Classes teach women more than fisticuffs


A loud and thunderous “NO” filled the room. Their faces were confident. They had no fears – certainly they are not going to be the next targets of sexual assault.

These are the women that are taking the Rape Aggression Defense (RAD) self-defense classes offered by the Harvard University Police Department.

“It just reinforces the idea that I don’t want this. I don’t want to be attacked. I don’t want to be raped,” explained Sarah Prosser ’02. “I think it is something that every woman should know how to do.”

Prosser is one of more than a dozen students in this month’s class. The classes are free for any student or staff member (and their families) affiliated with Harvard; the classes have been offered to non-affiliates as well.

The class consists of four different nights. Each night the students learn a different set of ideas and techniques, culminating in a simulated attack on the final night.

“I have learned about self defense intellectually, but I have never had someone simulate an attack,” said Wing-Sy Wong, who is a staff member of HLS. “If someone came at me, I would have felt nervous, but now I feel better.”

“That’s what we teach … transfer your fear into anger,” explained Sergeant Scott Simas, one of the instructors who has been teaching the class for the past six years. “The emphasis is on awareness, risk reduction and – when it gets to an actual confrontation – escape.”

RAD, which is a program nationwide and in Canada, is offered to women only.

“A lot of moves we teach are based on the element of surprise,” explained RAD instructor Kristin Metivier, a police officer with the HUPD. “They will only work once. So if a guy knows what a woman is going to do, he may be able to take measures to counteract it … we don’t want to give away our secrets.”

To maintain the element of surprise, Metivier also advises her students not to show the moves to significant others. “Eighty percent of attacks are perpetrated on you by someone you know,” Metivier explained. “Don’t go home and show your significant others because a lot of moves depend on the element of surprise.”

“Women can be the aggressors too but these classes are basically for a male aggressor against a female victim,” added Amy Scholsberg, a detective with the HUPD and an instructor for the class.

The other reason that the class is offered solely to females is so that the women taking the class feel comfortable, according to Simas.

Prosser feels that sense of comfort. “This is a safe place for women,” said Prosser. “There’s something communal about this.”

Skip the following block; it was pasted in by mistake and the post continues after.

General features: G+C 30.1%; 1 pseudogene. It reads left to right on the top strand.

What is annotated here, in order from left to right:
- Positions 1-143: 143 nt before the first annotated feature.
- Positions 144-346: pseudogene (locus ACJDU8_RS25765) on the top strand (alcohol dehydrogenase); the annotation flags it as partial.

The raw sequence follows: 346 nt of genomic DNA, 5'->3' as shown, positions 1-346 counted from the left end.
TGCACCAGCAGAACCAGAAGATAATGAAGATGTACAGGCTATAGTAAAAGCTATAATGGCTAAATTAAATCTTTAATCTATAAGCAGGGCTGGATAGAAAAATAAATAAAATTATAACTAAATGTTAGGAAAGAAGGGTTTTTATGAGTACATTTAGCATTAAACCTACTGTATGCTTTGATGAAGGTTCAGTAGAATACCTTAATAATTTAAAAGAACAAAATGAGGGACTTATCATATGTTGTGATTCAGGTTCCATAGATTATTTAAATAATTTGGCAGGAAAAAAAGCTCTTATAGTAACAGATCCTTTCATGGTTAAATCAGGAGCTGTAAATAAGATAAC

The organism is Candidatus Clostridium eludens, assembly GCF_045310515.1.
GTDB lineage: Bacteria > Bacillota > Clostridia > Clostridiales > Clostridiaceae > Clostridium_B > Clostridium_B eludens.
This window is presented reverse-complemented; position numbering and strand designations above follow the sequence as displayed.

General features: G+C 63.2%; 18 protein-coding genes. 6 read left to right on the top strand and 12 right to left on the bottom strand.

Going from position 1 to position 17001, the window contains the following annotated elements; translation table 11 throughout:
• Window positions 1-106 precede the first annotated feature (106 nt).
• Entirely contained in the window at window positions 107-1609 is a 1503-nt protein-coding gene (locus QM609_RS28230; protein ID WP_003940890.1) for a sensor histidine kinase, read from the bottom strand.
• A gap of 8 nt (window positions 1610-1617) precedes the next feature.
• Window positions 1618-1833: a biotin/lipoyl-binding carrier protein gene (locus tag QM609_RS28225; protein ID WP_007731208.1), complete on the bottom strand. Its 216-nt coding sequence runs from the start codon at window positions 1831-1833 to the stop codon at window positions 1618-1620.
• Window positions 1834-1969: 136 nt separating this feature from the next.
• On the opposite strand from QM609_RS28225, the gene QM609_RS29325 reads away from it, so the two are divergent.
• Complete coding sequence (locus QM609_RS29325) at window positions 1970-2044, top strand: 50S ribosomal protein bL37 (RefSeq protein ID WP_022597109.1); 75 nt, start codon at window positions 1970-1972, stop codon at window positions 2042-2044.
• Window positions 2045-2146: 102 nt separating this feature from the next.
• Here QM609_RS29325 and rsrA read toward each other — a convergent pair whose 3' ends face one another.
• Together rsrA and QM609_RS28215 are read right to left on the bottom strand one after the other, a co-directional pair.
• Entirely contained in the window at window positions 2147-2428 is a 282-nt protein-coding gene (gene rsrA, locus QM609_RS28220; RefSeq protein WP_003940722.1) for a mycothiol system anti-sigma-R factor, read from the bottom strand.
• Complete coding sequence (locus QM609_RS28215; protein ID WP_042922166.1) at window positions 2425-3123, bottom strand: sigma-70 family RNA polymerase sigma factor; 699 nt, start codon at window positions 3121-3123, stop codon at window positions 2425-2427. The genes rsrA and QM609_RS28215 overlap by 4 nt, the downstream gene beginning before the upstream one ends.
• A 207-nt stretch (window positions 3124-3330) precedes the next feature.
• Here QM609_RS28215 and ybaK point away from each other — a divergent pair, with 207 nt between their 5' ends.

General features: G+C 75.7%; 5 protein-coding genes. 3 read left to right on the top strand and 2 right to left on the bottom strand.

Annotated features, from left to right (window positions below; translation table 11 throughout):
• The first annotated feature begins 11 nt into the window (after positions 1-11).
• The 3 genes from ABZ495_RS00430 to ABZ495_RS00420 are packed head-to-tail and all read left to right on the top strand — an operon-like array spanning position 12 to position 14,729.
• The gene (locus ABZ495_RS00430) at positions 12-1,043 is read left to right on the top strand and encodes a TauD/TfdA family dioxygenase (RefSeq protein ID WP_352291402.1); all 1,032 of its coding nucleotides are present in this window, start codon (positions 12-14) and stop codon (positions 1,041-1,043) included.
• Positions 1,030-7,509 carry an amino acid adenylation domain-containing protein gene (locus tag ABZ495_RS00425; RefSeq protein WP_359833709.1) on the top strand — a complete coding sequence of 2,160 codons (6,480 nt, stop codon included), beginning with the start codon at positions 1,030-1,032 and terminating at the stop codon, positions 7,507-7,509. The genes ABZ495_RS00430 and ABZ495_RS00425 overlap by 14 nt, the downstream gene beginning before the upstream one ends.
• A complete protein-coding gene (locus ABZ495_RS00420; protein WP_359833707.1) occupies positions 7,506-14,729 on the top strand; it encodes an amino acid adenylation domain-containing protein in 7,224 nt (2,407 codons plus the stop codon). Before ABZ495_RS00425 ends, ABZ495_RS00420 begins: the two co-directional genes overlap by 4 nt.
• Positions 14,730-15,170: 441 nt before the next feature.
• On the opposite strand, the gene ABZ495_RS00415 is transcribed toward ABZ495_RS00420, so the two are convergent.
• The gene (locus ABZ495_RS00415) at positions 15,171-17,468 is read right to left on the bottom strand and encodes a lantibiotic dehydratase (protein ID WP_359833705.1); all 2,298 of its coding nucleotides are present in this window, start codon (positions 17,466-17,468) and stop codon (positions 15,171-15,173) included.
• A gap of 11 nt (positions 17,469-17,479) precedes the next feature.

The only men allowed in the room are male police officers who have been trained in RAD school. During simulated attacks, the male officers are attacked by multiple men. “So we can see what it’s like to be overwhelmed by force,” Simas explained. “So that we get the same sense as a woman would feel going up against a man.”

Barbara Becker, a visiting fellow at GSAS, is taking the class this month. Since she travels a great deal, Becker felt that it would be a good idea to take the class. “I need a lot of freedom to move and travel by myself,” Becker explained.

Catherine LeMagueresse, a visiting fellow with the Human Rights Program at HLS, is also taking the course. LeMagueresse said she is taking it for two reasons. “First of all it can happen to me,” she explained. “The second reason is that in France I work for an NGO that fights against violence against women … I would like to know what things I can tell them.”

The course is funded by the HUPD, according to Metivier. She added that last year the HUPD taught 13 classes and had over 200 students.

The HLS Women’s Law Association (WLA) helps promote the class, according to Shawna McKee ’02. McKee is on the WLA’s RAD committee. She took the class last month.

“It changed the way I walked around,” said McKee. “I was definitely one of those people who walked around with head phones on; now I would not do that.”

“They have two to three guys attack, one at a time, in different ways, and you have to go back to techniques that you have learned,” explained McKee. “You don’t have to think. You have this tool-box, unconsciously, now, and you just know what to do. You won’t just freeze up.”

McKee also said that the class is very beneficial to those who are new to the area. “A lot of people who come to the law school haven’t lived in a large city before, so it becomes more important to learn techniques to be aware of your surroundings, simply because it’s a new environment,” she said.

The class is offered on a continual basis. Students can come together and set up their own classes with the HUPD according to Simas. “The most important thing is getting the women in the class … that’s what we want to do.”

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